Fritz Anneke and Mathilde Franziska Anneke Papers, 1791-1884

Scope and Content Note

The Anneke papers are most numerous for the years 1859 to 1872, and practically all of them are in German script.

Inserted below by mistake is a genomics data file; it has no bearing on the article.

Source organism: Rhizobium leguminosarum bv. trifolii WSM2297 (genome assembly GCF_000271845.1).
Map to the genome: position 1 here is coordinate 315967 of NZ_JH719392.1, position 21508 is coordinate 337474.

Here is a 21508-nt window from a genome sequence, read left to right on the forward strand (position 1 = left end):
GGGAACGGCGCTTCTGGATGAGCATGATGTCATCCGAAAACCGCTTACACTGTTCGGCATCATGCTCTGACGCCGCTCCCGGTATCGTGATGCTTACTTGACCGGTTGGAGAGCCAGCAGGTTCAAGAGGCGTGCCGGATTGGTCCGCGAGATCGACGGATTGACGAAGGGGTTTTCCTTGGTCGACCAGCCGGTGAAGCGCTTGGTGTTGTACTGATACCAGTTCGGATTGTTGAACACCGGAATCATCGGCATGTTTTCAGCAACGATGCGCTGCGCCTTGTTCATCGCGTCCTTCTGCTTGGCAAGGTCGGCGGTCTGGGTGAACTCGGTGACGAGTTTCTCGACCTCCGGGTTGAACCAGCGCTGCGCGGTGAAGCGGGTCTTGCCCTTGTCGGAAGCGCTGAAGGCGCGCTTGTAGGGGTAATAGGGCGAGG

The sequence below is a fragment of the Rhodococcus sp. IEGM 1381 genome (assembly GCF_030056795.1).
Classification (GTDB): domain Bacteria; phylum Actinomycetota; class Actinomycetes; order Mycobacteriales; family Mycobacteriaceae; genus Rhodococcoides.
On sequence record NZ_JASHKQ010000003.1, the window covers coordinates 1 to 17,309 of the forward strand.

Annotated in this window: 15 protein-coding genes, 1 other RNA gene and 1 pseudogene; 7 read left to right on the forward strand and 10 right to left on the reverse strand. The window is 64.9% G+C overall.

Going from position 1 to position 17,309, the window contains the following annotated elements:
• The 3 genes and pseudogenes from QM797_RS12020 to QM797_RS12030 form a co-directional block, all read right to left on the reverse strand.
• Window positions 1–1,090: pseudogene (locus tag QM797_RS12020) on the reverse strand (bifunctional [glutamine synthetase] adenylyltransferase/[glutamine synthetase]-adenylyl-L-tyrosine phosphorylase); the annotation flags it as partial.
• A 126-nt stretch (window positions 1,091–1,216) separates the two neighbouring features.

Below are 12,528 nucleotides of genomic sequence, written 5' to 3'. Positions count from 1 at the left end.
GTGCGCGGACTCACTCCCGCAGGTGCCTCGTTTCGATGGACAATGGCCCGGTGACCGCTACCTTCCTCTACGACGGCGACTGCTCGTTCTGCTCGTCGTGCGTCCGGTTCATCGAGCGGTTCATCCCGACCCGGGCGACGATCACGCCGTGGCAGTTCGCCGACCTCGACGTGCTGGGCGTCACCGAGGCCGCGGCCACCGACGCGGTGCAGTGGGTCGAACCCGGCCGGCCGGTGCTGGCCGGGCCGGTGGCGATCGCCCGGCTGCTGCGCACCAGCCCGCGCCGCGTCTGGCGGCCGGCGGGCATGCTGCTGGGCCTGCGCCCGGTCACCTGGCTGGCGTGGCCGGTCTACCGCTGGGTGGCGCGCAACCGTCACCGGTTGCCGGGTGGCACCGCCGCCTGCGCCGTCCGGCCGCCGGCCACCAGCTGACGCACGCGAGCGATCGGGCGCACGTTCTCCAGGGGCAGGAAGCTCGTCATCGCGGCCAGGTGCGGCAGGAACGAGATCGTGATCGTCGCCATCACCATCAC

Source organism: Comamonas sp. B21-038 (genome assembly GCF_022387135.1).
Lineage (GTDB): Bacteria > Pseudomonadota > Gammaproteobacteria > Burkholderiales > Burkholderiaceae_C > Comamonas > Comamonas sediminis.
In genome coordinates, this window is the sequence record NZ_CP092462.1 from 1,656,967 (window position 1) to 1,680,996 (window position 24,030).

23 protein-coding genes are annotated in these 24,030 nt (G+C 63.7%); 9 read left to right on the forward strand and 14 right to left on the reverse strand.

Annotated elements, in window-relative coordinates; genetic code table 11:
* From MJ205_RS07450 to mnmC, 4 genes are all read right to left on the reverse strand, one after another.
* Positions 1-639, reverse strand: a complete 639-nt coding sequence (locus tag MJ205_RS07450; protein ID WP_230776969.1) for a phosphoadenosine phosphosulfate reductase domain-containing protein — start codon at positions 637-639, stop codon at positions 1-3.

The Anneke correspondence is primarily of importance for the biographical information it contains on this gifted and articulate pair who undoubtedly exerted an immeasurable influence through their writings, lectures, teaching, and personal example on immigrant thought and action. The papers are like-wise valuable for the observations and comments made by these keen observers of world events through a quarter of a century. They reflect Fritz Anneke's interest, either as a participant, a journalist, or a patriot, in the German Revolution, the Garibaldi campaigns,. the American Civil War, and the wars of German unification. Among many other topics touched upon more or less closely are the attitudes and beliefs of other German-American leaders such as Carl Schurz, Gottfried Kinkel, and Karl Heinzen; the life of the radical group who gathered about Ferdinand Lassalle in Zurich during his last years; the high era of “kultur” in Milwaukee, St. Louis, and other cities with large Teutonic populations; some phases in the career of other leaders in Milwaukee -- the editor Sherman Booth, the newspaper correspondent John Knell, and Peter Engelmann, who conducted a rival English-German Academy there; early phases of the suffrage movement in the United States; German American journalism, education, and literature; immigration life and problems; and the inculcation and dissemination of socialistic political theory in the United States.